The group spent R35-million enhancing the Swaziland factories. They can now make up to 2 100 domestic and ice-cream fridges a day, running below capacity until summer lifts demand. Phillips says Korea's Samsung has supplied technical help, and Masterfridge has become only the second company in the world to be granted a licence to manufacture on behalf of Samsung.
It is also making Hoover under licence for McCarthy Retail, and Defy as well as many house brands such as Mercury, Superfrost, Sansui and AIM for retail chains - more than 60 models are manufactured to furnish each chain with its own range. Masterfridge has also entered the bar fridge market, and its new plastics factory makes injection-moulded fridge baskets to give the group every component of vertical integration.
Phillips says Masterfridge is negotiating with a multinational group seeking to re-enter the SA market to manufacture products for export to the Middle East. It might include diversification towards stoves and laundry equipment but, as Palmer says, there is no hurry to do this. General Electric is the likely partner.
In partnership with black empowerment group Malesela, Masterfridge has established a factory at Bronkhorstspruit, Mpumalanga, to make up to 300 gas/electric fridges a day, the objective being that the fridge can be run off either power source and is not a wasted purchase when an area is electrified. The venture is called Siya Embili. Statistics show households buy a fridge between 12 and 18 months after they are electrified, and Eskom is connecting 350 000 a year.
It has also entered a 60-40 joint venture with Delta Corporation in Zimbabwe, (the first ever in which Delta has taken less than the partner) and invested R5-million on a factory to make domestic fridges, freezers and beverage coolers for African markets. Production began last month at 120 a day; capacity is for 350 units. Masterfridge already covers most of southern Africa.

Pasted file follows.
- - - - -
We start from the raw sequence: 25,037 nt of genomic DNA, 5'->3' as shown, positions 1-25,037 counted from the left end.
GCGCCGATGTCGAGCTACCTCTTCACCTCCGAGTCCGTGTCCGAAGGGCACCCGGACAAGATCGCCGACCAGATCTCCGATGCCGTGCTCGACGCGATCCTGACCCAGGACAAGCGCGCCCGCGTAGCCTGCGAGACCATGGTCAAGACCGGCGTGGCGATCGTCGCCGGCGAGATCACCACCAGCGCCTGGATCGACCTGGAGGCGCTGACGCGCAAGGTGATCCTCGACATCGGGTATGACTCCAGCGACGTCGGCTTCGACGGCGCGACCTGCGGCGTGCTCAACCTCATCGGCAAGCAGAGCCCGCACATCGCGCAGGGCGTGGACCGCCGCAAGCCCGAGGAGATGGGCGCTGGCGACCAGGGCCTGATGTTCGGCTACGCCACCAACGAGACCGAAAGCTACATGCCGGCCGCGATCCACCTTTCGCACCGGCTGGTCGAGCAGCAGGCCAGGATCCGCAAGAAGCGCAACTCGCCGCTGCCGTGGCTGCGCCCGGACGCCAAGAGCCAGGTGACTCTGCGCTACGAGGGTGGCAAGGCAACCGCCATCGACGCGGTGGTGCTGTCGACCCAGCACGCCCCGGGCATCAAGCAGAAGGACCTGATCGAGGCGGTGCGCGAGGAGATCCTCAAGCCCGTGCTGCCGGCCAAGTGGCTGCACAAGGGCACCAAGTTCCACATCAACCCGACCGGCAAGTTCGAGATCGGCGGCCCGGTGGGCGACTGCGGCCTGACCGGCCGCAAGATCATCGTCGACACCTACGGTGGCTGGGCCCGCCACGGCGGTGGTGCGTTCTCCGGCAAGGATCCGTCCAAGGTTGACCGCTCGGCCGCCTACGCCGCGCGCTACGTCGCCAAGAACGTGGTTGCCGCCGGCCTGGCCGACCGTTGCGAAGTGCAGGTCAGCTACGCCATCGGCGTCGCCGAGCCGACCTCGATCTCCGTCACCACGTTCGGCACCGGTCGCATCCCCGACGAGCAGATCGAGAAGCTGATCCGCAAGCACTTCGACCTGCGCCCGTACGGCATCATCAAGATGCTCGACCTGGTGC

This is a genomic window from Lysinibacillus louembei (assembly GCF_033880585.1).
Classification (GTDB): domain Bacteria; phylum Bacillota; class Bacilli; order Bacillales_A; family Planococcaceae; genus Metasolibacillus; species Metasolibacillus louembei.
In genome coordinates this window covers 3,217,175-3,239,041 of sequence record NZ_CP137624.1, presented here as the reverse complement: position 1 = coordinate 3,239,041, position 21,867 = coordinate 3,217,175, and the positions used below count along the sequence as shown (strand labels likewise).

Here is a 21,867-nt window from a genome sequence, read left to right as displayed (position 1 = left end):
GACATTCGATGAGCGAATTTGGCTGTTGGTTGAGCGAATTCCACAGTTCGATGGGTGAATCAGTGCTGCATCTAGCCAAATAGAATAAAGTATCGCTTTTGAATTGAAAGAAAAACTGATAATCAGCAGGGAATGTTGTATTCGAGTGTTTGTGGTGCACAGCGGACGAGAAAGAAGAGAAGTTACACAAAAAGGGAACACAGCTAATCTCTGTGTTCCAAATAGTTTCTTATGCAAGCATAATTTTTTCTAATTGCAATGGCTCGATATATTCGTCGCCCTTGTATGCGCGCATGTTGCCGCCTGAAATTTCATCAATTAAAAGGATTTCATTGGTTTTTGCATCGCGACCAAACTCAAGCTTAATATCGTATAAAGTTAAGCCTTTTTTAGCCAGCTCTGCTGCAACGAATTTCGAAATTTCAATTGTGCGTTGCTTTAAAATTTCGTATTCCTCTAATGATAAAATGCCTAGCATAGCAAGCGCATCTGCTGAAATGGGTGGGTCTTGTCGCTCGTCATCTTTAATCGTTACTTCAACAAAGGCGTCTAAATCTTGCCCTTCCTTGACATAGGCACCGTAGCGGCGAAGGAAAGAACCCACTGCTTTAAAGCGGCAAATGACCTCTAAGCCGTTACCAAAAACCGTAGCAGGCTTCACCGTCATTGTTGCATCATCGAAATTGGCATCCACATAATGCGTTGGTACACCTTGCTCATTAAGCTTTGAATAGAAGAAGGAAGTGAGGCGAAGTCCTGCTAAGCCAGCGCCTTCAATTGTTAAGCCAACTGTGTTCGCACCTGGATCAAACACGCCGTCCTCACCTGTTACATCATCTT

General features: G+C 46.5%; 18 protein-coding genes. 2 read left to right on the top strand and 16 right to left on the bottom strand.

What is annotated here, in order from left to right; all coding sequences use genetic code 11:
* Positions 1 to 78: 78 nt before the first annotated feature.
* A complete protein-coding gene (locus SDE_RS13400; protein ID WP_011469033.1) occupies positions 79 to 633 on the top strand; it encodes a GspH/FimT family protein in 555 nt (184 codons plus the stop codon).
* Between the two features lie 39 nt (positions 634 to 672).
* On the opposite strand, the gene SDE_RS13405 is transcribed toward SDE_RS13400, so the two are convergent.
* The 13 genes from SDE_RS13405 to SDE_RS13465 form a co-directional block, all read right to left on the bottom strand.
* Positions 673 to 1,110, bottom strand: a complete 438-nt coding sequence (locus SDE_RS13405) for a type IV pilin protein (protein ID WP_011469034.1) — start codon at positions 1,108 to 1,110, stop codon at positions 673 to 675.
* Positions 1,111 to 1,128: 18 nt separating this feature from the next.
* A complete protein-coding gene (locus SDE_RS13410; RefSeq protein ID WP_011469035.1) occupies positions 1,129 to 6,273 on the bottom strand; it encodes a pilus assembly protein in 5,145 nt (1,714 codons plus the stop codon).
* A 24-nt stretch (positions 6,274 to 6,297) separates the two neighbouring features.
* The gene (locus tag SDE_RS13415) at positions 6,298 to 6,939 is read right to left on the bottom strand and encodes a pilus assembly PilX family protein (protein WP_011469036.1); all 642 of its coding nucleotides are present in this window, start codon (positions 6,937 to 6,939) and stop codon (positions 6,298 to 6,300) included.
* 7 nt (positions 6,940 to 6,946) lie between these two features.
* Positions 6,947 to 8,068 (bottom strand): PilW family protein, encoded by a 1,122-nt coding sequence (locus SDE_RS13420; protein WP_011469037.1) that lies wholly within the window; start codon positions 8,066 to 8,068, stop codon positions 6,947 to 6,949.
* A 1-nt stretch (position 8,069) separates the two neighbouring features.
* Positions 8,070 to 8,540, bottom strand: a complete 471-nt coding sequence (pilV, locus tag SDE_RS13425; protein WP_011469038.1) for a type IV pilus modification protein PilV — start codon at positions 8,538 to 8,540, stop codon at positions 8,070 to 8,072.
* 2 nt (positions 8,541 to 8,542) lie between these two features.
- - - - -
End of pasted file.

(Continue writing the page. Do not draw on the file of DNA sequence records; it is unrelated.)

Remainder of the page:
Palmer says the Zimbabwean government introduced a 70% import duty on fridges in February, obliging Masterfridge to manufacture there in order to do business. This also capped Masterfridge's exports, which were maintained at 20% of sales, expected to rise to 30% this year.
Phillips says quality products and attention to service are behind the gain in Masterfridge's market share from 39% to 50%. Toll-free numbers printed on the inside of the fridge can summon 24-hour service seven days a week to anyone who bought their fridge from a retailer. Phillips says after-sales service is of great importance to the emerging market.
On prospects, the regional market is growing in line with electrifications, bottle-coolers are an integral part of entrepreneurial development (and as Palmer notes, Delta Corporation is big in beer and drinks in Zimbabwe and beyond). South African retailers are beginning to open stores in Africa and Masterfridge will supply and serve them. Exports elsewhere are rising: approval has been gained on standards for Australia and the European Union and there is potential in the Middle East and even the Far East. Lower interest rates might also help.
Phillips says a big investment has been made in both fixed assets and people. It seems a pity unconventional bookkeeping was adopted with regard to the cost of training, because this type of move alienates investors. Masterfridge will probably mark some time before rallying again, although the outlook for the longer term is undoubtedly positive.